Nathan Rosenberg

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Nathan Rosenberg
Born (1927-11-22) November 22, 1927 (age 87)
Nationality USA
Institution Stanford University
Field Economic history

Nathan Rosenberg (born November 22, 1927 in Passaic, New Jersey) is an American economist specializing in the history of technology. He earned his PhD from the University of Wisconsin in 1955, and has taught at Indiana University (1955–1957), the University of Pennsylvania (1957–1961), Purdue University (1961–1964), Harvard University (1967–1969), the University of Wisconsin (1969–1974) and Stanford University (1974–),[1] where he is the Fairleigh S. Dickinson, Jr. Professor Emeritus of Public Policy in the Department of Economics.[2][3] In 1989 he was visiting Pitt Professor of American History and Institutions at the University of Cambridge.

Rosenberg's contribution to understanding technological change was acknowledged by Douglass C. North in his Nobel Prize lecture entitled "Economic Performance through Time".[4]

In 1986's How the West Grew Rich, Rosenberg and co-author L.E. Birdzell, Jr. argued that Western Europe's economic success grew out of a loosening of political and religious controls,[5] and that Western medieval life was not actually organized in castles, cathedrals, and cities; but that it was organized more in the rural areas in huts and in places with reliable access to food. This is why, the book states, most of the population was to some extent involved in agriculture and its related occupations of transporting produce from place to place.[6] The importance of these ideas have since been more fully recognized by the discipline of international economic history.[7] The Rosenberg-Birdzell hypothesis is that innovation is produced by economic competition among politically independent entities. This hypothesis is tested and confirmed by Joel Mokyr in his contribution to the Festschrift-issue of Research Policy, which was published in honor of Nathan Rosenberg in 1994.[8][9]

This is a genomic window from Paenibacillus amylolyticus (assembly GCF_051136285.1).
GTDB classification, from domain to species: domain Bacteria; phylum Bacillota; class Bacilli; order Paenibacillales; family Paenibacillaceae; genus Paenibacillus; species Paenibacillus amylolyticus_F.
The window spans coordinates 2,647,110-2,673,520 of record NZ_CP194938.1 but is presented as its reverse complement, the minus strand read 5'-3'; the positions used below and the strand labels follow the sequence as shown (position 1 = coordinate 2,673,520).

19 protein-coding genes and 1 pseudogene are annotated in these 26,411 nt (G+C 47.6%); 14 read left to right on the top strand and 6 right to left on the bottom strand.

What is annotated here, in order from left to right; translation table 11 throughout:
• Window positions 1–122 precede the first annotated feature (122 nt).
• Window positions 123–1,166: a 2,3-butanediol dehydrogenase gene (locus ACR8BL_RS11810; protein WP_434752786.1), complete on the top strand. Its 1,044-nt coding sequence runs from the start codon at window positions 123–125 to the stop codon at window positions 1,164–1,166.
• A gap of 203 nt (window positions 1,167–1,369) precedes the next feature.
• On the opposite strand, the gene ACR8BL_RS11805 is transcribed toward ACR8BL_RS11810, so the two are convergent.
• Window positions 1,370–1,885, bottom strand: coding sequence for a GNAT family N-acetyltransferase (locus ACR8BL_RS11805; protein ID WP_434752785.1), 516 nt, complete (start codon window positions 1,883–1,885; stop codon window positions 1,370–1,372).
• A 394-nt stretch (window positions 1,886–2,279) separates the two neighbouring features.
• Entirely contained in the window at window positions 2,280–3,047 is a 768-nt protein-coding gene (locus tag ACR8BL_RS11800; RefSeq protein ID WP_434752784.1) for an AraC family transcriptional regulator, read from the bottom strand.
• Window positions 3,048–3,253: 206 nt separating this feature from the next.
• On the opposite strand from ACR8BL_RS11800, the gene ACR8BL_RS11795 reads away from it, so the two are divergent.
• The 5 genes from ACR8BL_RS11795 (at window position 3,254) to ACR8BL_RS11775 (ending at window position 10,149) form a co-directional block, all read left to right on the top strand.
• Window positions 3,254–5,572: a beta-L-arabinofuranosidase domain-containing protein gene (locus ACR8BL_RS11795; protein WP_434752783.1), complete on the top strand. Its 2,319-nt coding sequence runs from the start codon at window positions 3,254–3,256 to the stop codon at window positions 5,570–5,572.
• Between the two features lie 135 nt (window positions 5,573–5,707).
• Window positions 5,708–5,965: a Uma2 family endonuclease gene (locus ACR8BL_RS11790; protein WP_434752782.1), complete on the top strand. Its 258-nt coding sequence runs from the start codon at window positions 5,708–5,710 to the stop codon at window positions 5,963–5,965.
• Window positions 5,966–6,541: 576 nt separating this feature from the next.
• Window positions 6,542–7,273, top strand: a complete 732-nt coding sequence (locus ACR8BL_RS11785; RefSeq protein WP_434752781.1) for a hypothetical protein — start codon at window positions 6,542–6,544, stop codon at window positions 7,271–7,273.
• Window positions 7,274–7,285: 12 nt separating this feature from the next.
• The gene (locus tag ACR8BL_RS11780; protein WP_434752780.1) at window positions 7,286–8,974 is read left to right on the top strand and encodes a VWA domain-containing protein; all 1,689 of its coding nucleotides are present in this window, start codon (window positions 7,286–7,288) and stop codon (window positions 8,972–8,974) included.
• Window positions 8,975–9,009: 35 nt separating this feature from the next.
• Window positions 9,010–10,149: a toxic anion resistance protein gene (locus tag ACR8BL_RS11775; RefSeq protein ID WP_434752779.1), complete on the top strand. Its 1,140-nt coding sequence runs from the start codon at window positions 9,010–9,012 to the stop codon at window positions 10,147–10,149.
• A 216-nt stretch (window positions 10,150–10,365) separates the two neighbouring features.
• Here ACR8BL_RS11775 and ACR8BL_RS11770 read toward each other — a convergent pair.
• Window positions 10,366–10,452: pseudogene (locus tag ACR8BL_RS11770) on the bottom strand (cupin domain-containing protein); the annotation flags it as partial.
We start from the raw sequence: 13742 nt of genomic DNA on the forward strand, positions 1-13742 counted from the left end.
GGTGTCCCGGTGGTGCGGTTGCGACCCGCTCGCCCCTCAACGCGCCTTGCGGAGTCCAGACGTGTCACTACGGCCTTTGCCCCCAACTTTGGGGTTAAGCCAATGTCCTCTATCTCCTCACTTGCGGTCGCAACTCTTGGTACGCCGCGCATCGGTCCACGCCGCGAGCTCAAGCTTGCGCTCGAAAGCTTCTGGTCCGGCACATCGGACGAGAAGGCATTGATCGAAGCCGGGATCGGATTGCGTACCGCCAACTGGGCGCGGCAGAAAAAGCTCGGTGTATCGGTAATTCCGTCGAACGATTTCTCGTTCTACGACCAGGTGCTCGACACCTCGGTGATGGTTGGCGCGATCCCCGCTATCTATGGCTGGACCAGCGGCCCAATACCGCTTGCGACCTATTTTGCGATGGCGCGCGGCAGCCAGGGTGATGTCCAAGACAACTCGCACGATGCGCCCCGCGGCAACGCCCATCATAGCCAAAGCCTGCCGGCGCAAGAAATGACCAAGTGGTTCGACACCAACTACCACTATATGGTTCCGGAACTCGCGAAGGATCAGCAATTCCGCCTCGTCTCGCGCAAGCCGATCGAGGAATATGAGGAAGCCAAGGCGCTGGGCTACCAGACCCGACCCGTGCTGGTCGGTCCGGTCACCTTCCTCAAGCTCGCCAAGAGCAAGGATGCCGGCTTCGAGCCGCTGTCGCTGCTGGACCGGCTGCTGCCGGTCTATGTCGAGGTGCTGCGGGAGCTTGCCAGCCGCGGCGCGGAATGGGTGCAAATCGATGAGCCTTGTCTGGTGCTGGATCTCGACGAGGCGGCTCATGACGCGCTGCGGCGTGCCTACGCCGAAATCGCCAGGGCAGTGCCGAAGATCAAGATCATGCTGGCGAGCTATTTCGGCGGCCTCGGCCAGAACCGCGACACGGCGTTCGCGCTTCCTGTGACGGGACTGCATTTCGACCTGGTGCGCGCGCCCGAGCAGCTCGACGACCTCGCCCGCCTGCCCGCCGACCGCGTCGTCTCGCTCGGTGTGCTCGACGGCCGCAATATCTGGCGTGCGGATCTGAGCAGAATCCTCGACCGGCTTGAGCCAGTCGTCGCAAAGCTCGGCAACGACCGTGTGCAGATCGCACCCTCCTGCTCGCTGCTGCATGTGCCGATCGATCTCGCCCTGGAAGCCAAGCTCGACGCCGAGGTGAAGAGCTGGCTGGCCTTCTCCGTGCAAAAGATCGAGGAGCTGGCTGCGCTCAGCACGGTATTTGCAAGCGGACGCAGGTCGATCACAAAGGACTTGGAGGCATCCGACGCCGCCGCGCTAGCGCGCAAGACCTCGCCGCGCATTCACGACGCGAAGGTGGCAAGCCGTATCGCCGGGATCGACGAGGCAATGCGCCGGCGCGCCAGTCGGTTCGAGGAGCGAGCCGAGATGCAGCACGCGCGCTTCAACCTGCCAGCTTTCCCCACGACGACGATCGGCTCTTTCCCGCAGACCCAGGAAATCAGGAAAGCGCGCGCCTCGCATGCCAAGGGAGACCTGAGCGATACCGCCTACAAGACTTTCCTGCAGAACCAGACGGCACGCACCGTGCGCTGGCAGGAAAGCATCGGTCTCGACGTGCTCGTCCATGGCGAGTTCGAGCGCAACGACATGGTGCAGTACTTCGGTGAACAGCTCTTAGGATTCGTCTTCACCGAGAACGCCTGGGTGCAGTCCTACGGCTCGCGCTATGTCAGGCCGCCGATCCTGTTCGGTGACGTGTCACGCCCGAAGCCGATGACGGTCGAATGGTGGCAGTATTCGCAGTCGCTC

Publications[edit]

  • Economic Planning in the British Building Industry, 1945–1949, 1960
  • The American System of Manufactures: The Report of the Committee on the Machinery of the United States 1855, and the Special Reports of George Wallis and Joseph Whitworth, 1854, 1969
  • The Economics of Technological Change: Selected Readings, 1971
  • Technology and American Economic Growth, 1972
  • Perspectives on Technology, 1976
  • The Britannia Bridge: The Generation and Diffusion of Technological Knowledge (with Walter G. Vincenti), 1978
  • Inside the Black Box: Technology and Economics, 1983
  • International Technology Transfer: Concepts, Measures, and Comparisons (editor, with Claudio Frischtak), 1985
  • The Positive Sum Strategy: Harnessing Technology for Economic Growth (editor, with Ralph Landau), 1986
  • How The West Grew Rich: The Economic Transformation Of The Industrial World (with L. E. Birdzell), 1986
  • Technology and the Pursuit of Economic Growth (with David C. Mowery), 1991
  • Technology and the Wealth of Nations (editor, with Ralph Landau and David C. Mowery), 1992
  • Exploring the Black Box: Technology, Economics, and History, 1994
  • The Emergence of Economic Ideas: Essays in the History of Economics, 1994
  • Paths of Innovation: Technological Change in 20th-Century America (with David C. Mowery), 1998
  • Chemicals and Long-Term Economic Growth: Insights from the Chemical Industry (editor, with Ashish Arora and Ralph Landau), 2000
  • Schumpeter and the Endogeneity of Technology: Some American Perspectives, 2000 (The Graz Schumpeter Lectures)

Notes[edit]

  1. ^ "Nathan Rosenberg". Contemporary Authors Online. Gale. May 1, 2008. Retrieved on September 8, 2009.
  2. ^ Staff biography at the Wayback Machine (archived July 15, 2010), Stanford Institute for Economic Policy Research.
  3. ^ Faculty profile, Stanford Economics Department.
  4. ^ Douglass C. North's Nobel Prize lecture
  5. ^ "A New Age of Capitalism". TIME. July 28, 1986. Retrieved Sep 8, 2009. 
  6. ^ Food and the Art of Commerce, August 2, 2011, Jeffrey A Tucker. Retrieved August 2, 2011.
  7. ^ "The top ten books to read about international economic history". Foreign Policy. July 27, 2009. Retrieved Sep 8, 2009. 
  8. ^ D. C. Mowery, R. R. Nelson, W. E. Steinmueller, "Introduction : In honor of Nathan Rosenberg," Research Policy, Volume 23, Issue 5, (September 1994): iii–v.
  9. ^ Joel Mokyr, "Cardwell's Law and the political economy of technological progress," Research Policy, Volume 23, Issue 5, (September 1994): 561–574.